PMF is a Philadelphia chromosome-negative chronic myeloproliferative neoplasm characterized by a clonal proliferation of hematopoietic cells with variable morphologic maturity and efficiency [35]. The disease has a gradual progression from a hypercellular bone marrow with hyperplastic granulopoiesis and atypical megakaryocytes to a fibrotic bone marrow, extramedullary hematopoiesis, leukoerythroblastic picture, tear drop RBCs, and associated hepatosplenomegaly [3]. PMF is an uncommon disease with an estimated incidence in United States ranging from 0.5 to 1.5 per 100,000 persons per year [3, 6] and occurs mainly in middle-aged and elderly patients, with a median age at presentation of 67 years [6]. Approximately 5 and 17% of the patients are diagnosed before the age of 40 and 50, respectively [7]. The disease is rare in childhood, may be familial or idiopathic, and may be associated with congenital anomalies and chromosome abnormalities [8, 9]. A Janus-associated kinase 2 (JAK 2) gene mutation is identified in approximately 35–57% of the patients with PMF [10]. PMF carries a risk of transformation to AML that ranges from 8% to 23%, which is not necessarily associated with a previous therapy [11, 12]. Patients with JAK 2-V617F mutation-positive PMF have a higher risk of leukemic transformation [13, 14]. The majority of leukemic transformations have been of myeloid origin (includes all French-American-British classification subtypes) [1517]; however, lymphoblastic [18] and mixed lineage leukemias [19] have also occasionally been described. A poor response to chemotherapy is usually noted, and in the series of 91 patients reported by Mesa et al., the treatment with AML-like induction therapy yielded a complete remission rate of zero and a treatment-related mortality of 33% [15].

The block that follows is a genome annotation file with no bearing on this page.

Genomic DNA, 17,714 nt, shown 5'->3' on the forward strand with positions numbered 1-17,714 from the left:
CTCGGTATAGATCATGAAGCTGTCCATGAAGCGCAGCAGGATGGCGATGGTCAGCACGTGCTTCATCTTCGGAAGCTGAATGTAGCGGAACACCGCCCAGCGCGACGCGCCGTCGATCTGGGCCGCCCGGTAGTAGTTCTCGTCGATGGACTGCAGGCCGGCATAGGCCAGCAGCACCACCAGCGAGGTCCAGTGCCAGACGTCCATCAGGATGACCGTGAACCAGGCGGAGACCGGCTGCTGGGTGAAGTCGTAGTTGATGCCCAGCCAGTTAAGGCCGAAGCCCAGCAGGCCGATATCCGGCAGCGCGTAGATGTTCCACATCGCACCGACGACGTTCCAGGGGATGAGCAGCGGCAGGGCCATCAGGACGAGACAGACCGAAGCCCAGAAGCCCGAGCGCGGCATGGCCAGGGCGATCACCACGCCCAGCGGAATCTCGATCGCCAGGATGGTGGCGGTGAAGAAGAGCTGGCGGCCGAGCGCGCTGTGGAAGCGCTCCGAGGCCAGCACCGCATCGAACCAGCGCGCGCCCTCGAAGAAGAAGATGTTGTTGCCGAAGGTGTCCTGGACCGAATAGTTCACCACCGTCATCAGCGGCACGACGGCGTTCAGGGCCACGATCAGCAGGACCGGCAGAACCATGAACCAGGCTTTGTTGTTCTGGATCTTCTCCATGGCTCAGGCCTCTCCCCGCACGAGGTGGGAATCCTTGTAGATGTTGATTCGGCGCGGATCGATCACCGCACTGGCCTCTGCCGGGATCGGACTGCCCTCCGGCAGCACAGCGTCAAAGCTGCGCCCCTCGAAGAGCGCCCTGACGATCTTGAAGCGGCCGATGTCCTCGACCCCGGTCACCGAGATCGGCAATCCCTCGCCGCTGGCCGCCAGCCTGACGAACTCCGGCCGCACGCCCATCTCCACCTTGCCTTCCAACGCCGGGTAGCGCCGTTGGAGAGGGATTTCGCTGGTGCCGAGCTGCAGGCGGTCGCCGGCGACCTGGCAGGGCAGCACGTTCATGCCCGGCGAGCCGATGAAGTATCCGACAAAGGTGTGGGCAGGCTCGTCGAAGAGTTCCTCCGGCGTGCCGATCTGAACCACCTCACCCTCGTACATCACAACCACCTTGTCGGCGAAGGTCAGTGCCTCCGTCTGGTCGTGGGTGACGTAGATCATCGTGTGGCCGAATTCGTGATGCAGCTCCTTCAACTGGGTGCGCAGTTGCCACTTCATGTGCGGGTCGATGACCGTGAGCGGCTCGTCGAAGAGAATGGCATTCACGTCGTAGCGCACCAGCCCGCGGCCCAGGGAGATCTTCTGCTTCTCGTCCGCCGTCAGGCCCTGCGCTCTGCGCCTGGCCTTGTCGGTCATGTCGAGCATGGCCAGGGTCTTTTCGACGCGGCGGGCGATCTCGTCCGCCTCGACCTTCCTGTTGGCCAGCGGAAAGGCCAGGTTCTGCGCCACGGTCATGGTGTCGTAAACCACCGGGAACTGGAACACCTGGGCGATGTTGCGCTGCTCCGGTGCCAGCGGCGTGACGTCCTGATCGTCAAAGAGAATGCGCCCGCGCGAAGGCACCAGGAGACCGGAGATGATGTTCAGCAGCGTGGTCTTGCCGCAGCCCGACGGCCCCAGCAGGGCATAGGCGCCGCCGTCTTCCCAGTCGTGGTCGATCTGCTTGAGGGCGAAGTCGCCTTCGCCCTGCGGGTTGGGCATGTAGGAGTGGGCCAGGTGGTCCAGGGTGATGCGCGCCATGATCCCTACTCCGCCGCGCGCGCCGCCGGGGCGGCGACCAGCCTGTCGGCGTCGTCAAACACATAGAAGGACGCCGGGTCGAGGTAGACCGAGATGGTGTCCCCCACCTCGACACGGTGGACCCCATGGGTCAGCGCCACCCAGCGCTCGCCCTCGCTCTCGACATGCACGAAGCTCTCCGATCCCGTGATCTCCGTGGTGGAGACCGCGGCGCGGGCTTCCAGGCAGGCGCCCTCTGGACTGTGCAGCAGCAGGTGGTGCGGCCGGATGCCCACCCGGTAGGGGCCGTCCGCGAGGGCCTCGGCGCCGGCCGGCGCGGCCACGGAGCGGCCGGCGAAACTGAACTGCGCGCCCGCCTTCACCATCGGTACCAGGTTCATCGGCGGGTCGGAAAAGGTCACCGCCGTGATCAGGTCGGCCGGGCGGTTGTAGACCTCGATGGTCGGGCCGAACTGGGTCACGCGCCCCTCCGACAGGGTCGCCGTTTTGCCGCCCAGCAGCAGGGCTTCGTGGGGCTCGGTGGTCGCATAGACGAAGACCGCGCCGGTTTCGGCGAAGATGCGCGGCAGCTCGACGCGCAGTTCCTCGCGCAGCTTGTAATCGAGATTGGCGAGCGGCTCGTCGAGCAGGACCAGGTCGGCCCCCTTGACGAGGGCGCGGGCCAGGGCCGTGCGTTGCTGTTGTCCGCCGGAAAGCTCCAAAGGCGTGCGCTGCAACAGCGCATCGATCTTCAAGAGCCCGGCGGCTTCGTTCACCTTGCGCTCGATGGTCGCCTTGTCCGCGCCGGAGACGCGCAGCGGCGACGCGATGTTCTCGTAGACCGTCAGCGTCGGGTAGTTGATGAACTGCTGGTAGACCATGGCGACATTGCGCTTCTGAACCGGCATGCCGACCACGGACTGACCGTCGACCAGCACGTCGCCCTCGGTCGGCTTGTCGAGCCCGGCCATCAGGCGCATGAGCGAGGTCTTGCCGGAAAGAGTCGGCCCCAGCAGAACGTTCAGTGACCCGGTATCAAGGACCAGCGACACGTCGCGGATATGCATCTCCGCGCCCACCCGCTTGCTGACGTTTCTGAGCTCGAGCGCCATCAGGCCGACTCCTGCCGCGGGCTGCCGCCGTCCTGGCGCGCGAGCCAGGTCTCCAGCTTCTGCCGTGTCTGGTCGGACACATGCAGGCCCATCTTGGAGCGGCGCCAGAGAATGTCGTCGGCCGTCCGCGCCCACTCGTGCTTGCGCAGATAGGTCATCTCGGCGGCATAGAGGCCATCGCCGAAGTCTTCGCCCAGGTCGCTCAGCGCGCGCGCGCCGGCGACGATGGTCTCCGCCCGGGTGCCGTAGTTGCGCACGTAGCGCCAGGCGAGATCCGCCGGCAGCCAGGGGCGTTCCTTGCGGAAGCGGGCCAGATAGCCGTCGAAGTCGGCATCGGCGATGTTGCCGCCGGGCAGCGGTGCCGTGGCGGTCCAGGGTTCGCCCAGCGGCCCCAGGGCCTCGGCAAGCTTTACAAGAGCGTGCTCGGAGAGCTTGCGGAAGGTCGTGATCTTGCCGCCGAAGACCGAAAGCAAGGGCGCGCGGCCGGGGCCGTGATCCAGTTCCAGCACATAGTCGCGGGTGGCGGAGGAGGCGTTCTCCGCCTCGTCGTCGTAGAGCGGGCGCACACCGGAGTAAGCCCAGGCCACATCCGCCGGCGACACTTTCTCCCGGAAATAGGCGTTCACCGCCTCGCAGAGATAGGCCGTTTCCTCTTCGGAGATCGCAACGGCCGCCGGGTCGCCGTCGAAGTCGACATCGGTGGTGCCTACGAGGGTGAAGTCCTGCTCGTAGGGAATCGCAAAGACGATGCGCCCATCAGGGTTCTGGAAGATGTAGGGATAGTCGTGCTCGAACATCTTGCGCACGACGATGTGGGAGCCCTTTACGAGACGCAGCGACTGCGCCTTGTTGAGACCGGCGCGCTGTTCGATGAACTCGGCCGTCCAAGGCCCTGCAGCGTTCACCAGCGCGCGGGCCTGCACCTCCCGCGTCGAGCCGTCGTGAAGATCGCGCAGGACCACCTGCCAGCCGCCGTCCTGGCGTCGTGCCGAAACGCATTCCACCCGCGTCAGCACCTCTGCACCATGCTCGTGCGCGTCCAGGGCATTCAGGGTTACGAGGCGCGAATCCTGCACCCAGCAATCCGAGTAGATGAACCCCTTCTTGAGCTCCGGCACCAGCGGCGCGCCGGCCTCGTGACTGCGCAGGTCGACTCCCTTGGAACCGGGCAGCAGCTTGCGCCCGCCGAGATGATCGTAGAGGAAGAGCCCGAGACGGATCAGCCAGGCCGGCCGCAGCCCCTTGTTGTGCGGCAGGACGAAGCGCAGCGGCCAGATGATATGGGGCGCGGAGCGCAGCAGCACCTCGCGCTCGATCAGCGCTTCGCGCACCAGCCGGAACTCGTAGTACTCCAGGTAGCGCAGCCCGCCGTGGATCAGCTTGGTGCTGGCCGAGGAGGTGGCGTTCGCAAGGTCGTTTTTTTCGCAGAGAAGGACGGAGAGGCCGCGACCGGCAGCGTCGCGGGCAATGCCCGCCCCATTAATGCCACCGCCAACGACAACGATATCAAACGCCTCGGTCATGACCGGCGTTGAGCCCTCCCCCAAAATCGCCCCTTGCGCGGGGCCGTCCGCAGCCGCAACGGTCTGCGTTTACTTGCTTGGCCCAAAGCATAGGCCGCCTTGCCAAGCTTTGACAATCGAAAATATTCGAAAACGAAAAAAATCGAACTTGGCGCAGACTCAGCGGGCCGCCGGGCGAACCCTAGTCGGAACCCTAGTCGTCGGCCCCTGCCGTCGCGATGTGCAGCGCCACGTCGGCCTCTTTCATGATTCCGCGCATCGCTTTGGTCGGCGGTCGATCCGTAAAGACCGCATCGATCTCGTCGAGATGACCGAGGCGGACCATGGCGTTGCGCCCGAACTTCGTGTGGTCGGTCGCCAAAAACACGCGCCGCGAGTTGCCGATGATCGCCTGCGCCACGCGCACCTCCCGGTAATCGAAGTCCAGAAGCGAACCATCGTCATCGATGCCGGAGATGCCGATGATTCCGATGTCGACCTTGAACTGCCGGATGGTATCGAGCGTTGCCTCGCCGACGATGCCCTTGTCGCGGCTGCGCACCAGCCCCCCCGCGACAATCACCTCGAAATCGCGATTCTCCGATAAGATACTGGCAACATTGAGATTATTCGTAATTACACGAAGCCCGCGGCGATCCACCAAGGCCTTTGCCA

A recent study evaluating 1000 patients verified a prognostic scoring system for these patients as well as provided valuable clinical and demographic information [20].

Mantle cell lymphoma (MCL) is a mature, aggressive B-cell lymphoma with a CCND1 translocation, usually presenting at an advanced clinical stage, and commonly involving the lymph nodes, spleen, bone marrow, and extranodal sites (includes the gastrointestinal tract and Waldeyer ring) [19]. It occurs in middle-aged to elderly patients and has a male predominance. The neoplastic B-lymphoid cells are CD5 and CD43 positive and usually negative for CD10, bcl6, and CD23. Cases of CD5-negative MCL have been previously reported [21, 22] and appear to comprise approximately 11% of the cases of MCL [22]. While their detailed characterization is still to be completed, data from a small series of 7 cases suggests that these cases have similar clinical features to their CD5-positive counterparts, but may be associated with an unusually long survival, noted in 3 out of 7 cases described [21]. In two separate case report studies, CD5-negative MCL remarkable for splenic involvement and lacked lymphadenopathy features similar to our case [23, 24].